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The closure of the Suez Canal after the container ship broke down

The closure of the Suez Canal after the container ship broke down

CAIRO – A huge container ship was suspended while crossing the Suez Canal late on Tuesday, blocking traffic through one of the most important shipping arteries in the world and threatening to add an additional burden to the global shipping industry that has already been affected by the Coronavirus pandemic.

The ship, which was heading from China to the port of Rotterdam in the Netherlands, ran aground amid poor visibility and strong winds from a sandstorm that hit most of northern Egypt this week, according to George Safwat, a spokesman for the port supervising authority. Channel. He said in a statement that the storm had caused “the inability to steer the ship.”

By Wednesday morning, more than 100 ships had been stranded at each end of the canal, which connects the Red Sea to the Mediterranean and carries nearly 10 percent of freight traffic around the world.

Dozens of tug boats raced to try to free it as crews brought heavy equipment to extract the land they were sitting on.

Lieutenant General Osama Rabie, head of the canal authority, said that the authority is reopening an old section of the canal to allow ships to pass through the waterway.

Almost every ship traveling from Asia to Europe passes through a 120-mile canal. Suez is also a passage for some ships carrying goods from Asia to the east coast of the United States, as well as a corridor from North Africa to the rest of the world. Only the Panama Canal looms large in the passage of goods around the world.

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Major General Rabie said in a statement that the Suez Canal will spare no effort to restore navigation and serve the global trade movement, adding that rescue units and eight tugboats continue to try to resurface the stranded ship on Wednesday morning.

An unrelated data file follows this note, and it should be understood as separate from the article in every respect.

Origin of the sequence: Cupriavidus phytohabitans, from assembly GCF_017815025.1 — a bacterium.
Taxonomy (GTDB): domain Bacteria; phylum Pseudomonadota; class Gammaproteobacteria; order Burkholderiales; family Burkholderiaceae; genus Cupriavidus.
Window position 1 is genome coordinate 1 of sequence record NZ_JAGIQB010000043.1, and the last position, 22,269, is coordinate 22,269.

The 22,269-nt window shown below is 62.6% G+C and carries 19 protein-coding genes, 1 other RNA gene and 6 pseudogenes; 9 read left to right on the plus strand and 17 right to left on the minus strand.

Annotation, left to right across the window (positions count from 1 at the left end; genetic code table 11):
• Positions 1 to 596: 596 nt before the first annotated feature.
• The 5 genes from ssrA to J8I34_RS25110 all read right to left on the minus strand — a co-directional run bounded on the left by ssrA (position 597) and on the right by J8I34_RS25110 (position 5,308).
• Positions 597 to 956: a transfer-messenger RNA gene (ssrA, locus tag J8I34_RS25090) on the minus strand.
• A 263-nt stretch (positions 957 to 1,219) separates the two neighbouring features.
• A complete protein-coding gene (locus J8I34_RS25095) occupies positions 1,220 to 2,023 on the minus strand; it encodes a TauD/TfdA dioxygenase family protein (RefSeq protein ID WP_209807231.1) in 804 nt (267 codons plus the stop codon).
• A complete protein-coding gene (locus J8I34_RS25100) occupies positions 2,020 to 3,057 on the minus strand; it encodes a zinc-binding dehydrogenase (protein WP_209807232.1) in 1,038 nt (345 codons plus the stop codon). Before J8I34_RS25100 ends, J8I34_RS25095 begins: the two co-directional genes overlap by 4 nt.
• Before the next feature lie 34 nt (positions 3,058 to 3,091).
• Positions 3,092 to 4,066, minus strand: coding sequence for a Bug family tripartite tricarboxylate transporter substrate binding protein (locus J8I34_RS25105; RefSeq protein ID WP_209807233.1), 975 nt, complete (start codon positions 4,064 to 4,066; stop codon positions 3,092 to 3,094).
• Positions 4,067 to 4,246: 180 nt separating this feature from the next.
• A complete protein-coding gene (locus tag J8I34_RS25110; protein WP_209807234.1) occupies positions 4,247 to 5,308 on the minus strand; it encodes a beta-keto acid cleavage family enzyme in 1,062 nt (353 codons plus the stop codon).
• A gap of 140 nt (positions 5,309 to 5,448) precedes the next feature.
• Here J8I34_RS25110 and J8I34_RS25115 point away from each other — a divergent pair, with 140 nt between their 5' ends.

If the authorities in Egypt manage to free the ship from the bottom of the canal and move it to the side of the waterway within two to three days, the ring will be a minor nuisance to the industry. Shipping companies generally build extra days into their schedules to account for delays on the way.

But if the extraction of the vessel proves to be more complicated, leading to the blockage of the Suez Canal for a longer period, that could pose a significant risk to an already overburdened industry. Global maritime trade was hit during the past year due to the epidemic, which reduced Egypt’s revenues from the canal by 3 percent to $ 5.61 billion in 2020.

“If that would be an indirect delay, you’d see ship accumulation and assembly upon arrival in Europe as well,” said Achilles Nair, vice president of global tanker management at SEKO Logistics in Hong Kong. “It’s just another factor we didn’t need.”

Pictures from the canal showed the container-laden ship – Evergreen, about a quarter of a mile long – sitting sideways across the canal at an angle so the name of the company operating it, Evergreen, could be read clearly from the ship behind. Its arch appeared to be stuck on the rocky east bank of the canal.

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“The ship in front of us ran aground as it passed through the canal and is now stuck sideways,” said an Instagram user @ fallenhearts17 Posted on Tuesday evening. “Looks like we might be here a little …”

The Suez Canal is a major artery for oil flow from the Persian Gulf region to Europe and North America. Roughly 5 percent of globally traded crude oil and 10 percent of refined petroleum products passed through the canal before the pandemic, according to estimates by David Fyfe, chief economist at Argus Media, a market research firm.

After the disruption of the channel, the international benchmark Brent crude oil price rose 2.85 percent on Wednesday to $ 62.52 a barrel.

But Mr Fyfe said that as oil demand remained relatively weak amid the pandemic, it was unlikely that the short-term disruption would have a lasting impact on the market.

“I don’t think this will fundamentally change the market sentiment,” he said. “A lot will depend on how quickly they can clean the ship.”

Vivian Ye I mentioned from Cairo, and Peter S. Goodman from London. Nada Rashwan He contributed to preparing reports from Cairo, Stanley Reed From London and Alexandra Stephenson From Hong Kong.

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